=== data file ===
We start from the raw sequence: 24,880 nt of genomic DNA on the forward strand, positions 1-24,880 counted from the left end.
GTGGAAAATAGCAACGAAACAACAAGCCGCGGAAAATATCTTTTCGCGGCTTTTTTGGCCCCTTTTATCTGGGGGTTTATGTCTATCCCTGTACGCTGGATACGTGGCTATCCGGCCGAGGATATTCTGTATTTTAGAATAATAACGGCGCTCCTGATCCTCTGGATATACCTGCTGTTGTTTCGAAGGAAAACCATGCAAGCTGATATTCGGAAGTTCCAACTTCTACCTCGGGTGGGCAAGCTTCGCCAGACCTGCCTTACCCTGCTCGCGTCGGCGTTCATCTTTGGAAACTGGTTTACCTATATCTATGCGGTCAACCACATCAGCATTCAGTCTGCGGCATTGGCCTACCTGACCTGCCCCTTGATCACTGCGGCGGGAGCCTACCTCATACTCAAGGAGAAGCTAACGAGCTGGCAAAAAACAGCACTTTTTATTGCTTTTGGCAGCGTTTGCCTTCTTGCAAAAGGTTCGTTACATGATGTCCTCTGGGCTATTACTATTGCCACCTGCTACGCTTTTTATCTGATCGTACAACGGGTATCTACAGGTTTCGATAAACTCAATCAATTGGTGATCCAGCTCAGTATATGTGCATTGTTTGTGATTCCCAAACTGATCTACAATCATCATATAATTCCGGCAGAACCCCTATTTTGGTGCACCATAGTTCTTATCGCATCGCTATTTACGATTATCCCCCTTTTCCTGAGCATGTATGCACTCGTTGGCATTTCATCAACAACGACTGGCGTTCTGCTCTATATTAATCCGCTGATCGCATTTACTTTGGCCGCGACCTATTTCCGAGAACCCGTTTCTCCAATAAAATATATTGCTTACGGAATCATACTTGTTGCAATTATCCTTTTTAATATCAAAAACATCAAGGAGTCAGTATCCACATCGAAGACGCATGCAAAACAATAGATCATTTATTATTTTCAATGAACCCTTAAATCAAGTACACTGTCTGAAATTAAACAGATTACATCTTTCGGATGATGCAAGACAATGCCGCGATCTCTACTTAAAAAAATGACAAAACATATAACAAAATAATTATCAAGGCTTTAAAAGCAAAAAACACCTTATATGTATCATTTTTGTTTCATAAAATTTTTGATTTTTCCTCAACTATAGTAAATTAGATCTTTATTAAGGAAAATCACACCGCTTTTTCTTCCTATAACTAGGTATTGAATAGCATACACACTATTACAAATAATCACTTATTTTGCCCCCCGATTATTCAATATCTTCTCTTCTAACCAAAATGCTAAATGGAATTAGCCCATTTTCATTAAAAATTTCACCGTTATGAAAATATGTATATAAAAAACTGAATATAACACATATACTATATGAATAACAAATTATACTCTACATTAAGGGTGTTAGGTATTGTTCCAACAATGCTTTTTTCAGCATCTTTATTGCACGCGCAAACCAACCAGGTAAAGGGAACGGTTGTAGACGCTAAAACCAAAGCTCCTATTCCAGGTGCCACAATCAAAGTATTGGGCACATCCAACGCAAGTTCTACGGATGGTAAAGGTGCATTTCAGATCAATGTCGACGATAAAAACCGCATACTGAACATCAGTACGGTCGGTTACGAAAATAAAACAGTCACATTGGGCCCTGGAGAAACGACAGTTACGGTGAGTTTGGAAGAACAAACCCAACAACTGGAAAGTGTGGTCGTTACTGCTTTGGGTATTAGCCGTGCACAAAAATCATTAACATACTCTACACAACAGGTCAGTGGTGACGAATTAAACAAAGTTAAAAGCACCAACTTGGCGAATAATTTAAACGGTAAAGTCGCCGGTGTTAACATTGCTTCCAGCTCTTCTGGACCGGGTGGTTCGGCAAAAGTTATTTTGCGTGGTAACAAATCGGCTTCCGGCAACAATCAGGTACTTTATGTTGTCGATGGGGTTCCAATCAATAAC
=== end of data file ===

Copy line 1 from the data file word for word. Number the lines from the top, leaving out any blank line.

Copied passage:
We start from the raw sequence: 24,880 nt of genomic DNA on the forward strand, positions 1-24,880 counted from the left end.